- I don’t know about you, but I get seriously irritated by voice-based telephone menus. First of all, if I had a simple question, I could probably look that up. However, if I have a problem so complex that it requires me to call the bank, the pharmacy, the software company, etc., the odds are better than even that my request won’t even appear in the list of options. And some telephone queues absolutely resist many people’s default option of pressing “0” to speak with a real, live human operator. So then what do you do? You select the option that seems closest, most likely going through that aggravation more than once, then get to a person, or you never find an option that meets your needs, never get the “press 0” option, and end up more frustrated than ever. What’s the lesson here?
- Human programmers can’t think of everything, so they can’t always write answers for every type of question.
- Human customers don’t know how “smart” the computer system is that they’re talking to, so we don’t always know what to ask for when we use our magic keywords to get the help we want.
- This bodes well for both technical communicators and customer service representatives when it comes to job security. As one tech buddy put it to me recently, “Humans will always find a way to screw things up that no one ever thought of before.”
What Do You Do When the Computer Knows Better Than You?
I recall reading an article in 1984 that discussed the fact that computers were now designing their own successors (microprocessor chips) because the devices had become so tiny and the job so complex that humans could no longer keep track of them anymore. That was 34 years ago. Computers and their related hardware and software have only become more complex. But still, human beings are the ones designing the logic and processes that dictate how computers will go about their business. Engineer-to-engineer documentation in that realm definitely requires that you “speak Engineerish” at a very high level. What happens, though, when our various programs, ‘bots, and other artificial thinking machines start doing things that we can’t explain? Does it become a requirement that the computers teach/tell the humans what they did or how they did it?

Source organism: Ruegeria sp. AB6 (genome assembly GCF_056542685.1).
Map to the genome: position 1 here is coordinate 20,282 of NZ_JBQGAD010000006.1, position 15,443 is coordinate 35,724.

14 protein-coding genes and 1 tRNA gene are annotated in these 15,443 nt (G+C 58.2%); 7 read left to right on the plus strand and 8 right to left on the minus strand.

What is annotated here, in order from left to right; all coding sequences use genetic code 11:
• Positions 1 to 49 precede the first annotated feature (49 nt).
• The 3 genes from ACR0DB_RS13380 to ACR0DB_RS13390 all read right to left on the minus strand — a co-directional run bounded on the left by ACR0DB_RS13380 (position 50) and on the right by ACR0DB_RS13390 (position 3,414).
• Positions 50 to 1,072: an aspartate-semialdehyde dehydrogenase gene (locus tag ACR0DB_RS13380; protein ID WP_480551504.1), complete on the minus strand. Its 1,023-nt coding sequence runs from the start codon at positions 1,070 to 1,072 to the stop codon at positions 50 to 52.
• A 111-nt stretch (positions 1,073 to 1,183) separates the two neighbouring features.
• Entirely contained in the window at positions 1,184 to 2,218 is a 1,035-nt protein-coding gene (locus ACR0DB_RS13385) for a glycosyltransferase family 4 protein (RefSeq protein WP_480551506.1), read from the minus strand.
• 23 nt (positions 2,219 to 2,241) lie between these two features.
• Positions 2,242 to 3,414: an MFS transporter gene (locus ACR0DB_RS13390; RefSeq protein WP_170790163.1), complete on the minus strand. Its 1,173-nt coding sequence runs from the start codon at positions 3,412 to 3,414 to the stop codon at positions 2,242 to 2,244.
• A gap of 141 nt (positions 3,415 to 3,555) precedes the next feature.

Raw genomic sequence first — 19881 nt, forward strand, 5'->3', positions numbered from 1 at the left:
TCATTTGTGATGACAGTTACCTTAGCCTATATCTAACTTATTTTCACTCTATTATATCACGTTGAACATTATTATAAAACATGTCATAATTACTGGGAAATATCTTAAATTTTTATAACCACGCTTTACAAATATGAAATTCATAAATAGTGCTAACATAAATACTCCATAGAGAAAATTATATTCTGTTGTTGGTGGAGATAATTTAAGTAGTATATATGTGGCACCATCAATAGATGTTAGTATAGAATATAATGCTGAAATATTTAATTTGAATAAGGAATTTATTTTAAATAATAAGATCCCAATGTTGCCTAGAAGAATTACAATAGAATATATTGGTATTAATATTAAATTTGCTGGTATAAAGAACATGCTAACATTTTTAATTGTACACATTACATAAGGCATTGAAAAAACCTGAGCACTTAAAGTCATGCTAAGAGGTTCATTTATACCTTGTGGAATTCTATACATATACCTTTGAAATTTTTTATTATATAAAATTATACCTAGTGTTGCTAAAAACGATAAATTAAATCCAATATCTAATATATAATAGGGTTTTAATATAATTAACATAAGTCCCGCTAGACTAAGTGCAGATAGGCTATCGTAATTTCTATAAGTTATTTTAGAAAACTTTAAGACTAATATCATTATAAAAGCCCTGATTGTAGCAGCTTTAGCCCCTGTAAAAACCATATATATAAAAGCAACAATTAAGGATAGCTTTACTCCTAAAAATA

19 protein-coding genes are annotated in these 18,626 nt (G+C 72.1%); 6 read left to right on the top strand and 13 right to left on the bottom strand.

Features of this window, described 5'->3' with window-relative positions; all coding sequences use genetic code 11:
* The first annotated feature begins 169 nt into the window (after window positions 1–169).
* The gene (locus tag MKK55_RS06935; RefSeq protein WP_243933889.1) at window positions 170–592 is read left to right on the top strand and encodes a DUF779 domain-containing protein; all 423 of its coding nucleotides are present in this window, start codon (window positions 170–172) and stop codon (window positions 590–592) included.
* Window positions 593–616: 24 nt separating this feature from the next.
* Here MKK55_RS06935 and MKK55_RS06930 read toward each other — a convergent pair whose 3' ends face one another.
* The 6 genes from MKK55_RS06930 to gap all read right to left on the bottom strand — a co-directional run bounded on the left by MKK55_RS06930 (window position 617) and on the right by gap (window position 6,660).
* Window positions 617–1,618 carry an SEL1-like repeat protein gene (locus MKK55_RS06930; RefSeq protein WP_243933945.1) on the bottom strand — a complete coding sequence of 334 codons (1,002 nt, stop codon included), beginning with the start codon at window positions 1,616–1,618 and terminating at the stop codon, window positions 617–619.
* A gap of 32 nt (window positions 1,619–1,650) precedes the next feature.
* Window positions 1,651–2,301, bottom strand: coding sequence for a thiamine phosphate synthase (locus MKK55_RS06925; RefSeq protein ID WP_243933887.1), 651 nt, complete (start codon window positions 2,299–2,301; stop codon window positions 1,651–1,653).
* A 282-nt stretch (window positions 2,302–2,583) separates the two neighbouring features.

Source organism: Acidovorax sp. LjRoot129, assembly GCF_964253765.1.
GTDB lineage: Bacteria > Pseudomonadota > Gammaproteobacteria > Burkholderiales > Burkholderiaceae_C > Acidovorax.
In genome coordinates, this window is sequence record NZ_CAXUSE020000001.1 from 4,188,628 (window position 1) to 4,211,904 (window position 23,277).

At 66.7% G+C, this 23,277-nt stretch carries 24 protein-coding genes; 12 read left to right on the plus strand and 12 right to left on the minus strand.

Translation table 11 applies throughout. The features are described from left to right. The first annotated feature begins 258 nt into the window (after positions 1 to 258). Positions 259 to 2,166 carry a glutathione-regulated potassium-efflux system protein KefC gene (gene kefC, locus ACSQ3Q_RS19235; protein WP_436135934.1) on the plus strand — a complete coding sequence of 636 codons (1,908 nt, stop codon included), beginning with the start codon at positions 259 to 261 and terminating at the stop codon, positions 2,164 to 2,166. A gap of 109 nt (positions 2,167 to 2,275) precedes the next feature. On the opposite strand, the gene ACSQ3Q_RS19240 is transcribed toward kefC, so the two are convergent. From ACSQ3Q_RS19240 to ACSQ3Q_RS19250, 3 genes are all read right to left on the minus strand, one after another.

I might be getting a little ahead of myself. Or maybe I’m behind the times. I am a rocket guy, after all, not a computer guy. Regardless, the more you read, the more you realize how downright spooky-smart our artificial-intelligence-based tools are becoming. What happens when the machines get so smart they start doing things their human designers can’t explain? Will they bother? Will they say the computer equivalent of “You just wouldn’t get it?” Or, if asked, would Watson invoke HAL 9000 and say, “I’m sorry, Dave. I can’t do that?” Good grief, let’s hope not.
The point of this long think piece was just to get you used to the idea that computers are getting smarter, however you care to define the term. And eventually, they will get flexible enough that some of the simpler tasks that have kept us employed as technical writers will no longer require us. Fortunately, as long as humans remain imperfect, our creations will be, too, so there will always be a need for more additions, more modifications, and more edits. We’ll never completely go away, any more than engineers or technicians.
The future will be different.